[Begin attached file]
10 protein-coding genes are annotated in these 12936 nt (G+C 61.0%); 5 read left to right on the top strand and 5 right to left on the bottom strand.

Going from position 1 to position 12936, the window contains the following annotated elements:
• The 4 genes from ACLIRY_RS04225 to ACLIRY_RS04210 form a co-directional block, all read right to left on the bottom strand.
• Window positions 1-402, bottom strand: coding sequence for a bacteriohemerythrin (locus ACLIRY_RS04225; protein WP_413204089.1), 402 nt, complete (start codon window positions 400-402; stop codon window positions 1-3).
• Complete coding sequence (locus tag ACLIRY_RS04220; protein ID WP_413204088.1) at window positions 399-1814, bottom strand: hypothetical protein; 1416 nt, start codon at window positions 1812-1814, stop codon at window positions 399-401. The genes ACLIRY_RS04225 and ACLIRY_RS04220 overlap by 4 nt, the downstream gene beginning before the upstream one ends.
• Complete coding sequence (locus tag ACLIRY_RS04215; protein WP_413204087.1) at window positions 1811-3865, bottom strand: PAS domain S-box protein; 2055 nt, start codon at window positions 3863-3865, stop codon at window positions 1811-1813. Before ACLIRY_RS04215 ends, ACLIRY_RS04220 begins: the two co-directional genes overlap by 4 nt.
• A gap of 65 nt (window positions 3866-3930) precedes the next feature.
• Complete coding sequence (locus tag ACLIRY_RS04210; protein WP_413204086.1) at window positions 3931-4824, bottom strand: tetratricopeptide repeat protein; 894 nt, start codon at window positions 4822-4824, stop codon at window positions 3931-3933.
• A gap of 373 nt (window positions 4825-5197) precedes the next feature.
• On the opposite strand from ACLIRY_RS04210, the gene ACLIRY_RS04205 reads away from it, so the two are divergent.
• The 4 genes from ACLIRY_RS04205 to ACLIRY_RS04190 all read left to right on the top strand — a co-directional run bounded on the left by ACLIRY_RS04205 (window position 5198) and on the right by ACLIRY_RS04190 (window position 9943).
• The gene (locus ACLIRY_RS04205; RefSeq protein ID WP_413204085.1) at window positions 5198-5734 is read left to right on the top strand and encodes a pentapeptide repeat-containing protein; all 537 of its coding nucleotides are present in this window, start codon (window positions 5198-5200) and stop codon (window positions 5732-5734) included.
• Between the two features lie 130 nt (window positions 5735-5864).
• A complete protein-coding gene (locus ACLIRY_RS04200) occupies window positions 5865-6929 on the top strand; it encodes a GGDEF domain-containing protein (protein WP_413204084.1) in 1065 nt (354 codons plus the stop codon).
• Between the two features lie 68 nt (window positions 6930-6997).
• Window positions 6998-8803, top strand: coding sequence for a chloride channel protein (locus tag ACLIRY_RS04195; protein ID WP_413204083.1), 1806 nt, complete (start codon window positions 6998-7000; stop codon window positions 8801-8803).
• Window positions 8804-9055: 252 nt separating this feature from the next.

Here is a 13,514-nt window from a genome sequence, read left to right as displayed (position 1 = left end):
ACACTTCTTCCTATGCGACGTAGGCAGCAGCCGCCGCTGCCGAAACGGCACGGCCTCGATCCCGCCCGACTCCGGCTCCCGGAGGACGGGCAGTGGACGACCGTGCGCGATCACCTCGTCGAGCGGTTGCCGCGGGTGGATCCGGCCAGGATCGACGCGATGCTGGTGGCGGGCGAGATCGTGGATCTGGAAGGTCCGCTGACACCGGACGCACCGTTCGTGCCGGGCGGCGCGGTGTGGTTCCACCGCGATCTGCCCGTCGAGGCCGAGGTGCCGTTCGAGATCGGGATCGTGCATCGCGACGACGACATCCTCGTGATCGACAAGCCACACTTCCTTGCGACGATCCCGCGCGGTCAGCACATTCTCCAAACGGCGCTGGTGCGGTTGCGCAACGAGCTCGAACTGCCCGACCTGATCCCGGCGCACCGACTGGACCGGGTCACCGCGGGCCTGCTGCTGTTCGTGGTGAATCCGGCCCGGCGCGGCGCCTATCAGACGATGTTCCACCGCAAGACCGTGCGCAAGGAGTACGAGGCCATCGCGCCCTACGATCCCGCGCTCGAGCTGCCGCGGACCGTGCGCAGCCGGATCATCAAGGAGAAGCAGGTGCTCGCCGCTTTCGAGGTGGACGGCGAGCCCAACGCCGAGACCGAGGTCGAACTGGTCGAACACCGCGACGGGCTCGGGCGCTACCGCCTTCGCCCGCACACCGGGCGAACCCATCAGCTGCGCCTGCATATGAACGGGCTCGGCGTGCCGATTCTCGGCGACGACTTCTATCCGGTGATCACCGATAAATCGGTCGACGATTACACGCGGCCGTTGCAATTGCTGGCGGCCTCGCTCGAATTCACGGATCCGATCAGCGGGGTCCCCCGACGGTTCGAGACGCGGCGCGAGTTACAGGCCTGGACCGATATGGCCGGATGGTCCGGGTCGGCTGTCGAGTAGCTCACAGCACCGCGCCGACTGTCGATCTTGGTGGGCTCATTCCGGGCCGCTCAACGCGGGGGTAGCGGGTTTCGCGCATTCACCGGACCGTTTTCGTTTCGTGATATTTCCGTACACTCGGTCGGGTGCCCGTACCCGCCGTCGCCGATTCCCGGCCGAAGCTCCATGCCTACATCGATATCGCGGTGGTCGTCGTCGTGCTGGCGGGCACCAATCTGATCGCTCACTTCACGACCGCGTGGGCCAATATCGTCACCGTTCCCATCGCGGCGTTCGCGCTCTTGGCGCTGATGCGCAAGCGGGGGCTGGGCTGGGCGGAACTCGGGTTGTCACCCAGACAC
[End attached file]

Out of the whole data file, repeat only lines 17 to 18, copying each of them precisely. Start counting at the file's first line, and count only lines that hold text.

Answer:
• Window positions 8804-9055: 252 nt separating this feature from the next.

Here is a 13,514-nt window from a genome sequence, read left to right as displayed (position 1 = left end):